TOKYO -- Japan's fractured Democratic Party is keeping its war chest of more than 10 billion yen ($87.8 million) all to itself.
Democratic chief Seiji Maehara is expected to announce his intention not to transfer the funds to either of the leading opposition parties at a joint plenary meeting of both Diet houses Friday.
Japan's recent snap election saw Democratic lower house candidates split between Tokyo Gov. Yuriko Koike's Kibo no To, or Party of Hope, and the more liberal Constitutional Democratic Party. The question for Maehara then became what to do with his party's coffers. He appears to have decided that diverting taxpayer-provided funds to another party would likely draw criticism.
Maehara had originally thought that after the election, Democrats in both houses would join forces with the Party of Hope and transfer the funds. But upper house members who remained in the Democratic Party and were wary of him moving the money began calling for his early resignation as chief.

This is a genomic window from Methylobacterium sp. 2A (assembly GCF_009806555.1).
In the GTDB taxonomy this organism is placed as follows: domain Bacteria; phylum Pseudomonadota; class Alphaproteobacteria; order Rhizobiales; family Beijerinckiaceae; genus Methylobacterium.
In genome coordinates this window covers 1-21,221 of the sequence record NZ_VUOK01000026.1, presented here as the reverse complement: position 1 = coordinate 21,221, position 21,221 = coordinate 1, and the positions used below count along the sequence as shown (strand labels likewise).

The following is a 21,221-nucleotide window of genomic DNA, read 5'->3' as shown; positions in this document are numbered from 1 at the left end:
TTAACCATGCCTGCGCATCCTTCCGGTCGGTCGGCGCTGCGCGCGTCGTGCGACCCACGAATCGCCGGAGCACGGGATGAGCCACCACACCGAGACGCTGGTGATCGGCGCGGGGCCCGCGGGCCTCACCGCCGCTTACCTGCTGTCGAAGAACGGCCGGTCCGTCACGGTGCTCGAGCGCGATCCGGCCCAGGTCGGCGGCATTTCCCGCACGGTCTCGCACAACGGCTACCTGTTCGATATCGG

Maehara plans to keep the Democratic Party alive for now and will entrust its coffers to remaining members, keeping their criticism in mind.
Each year, roughly 32 billion yen in public funds is distributed among Japanese political parties in accordance with the number of Diet seats they control and national election results.
Opponents from other parties had also voiced concern. "It would be a problem if taxpayer money given to the Democratic Party goes to another party," said an official of Komeito, the ruling coalition's junior partner.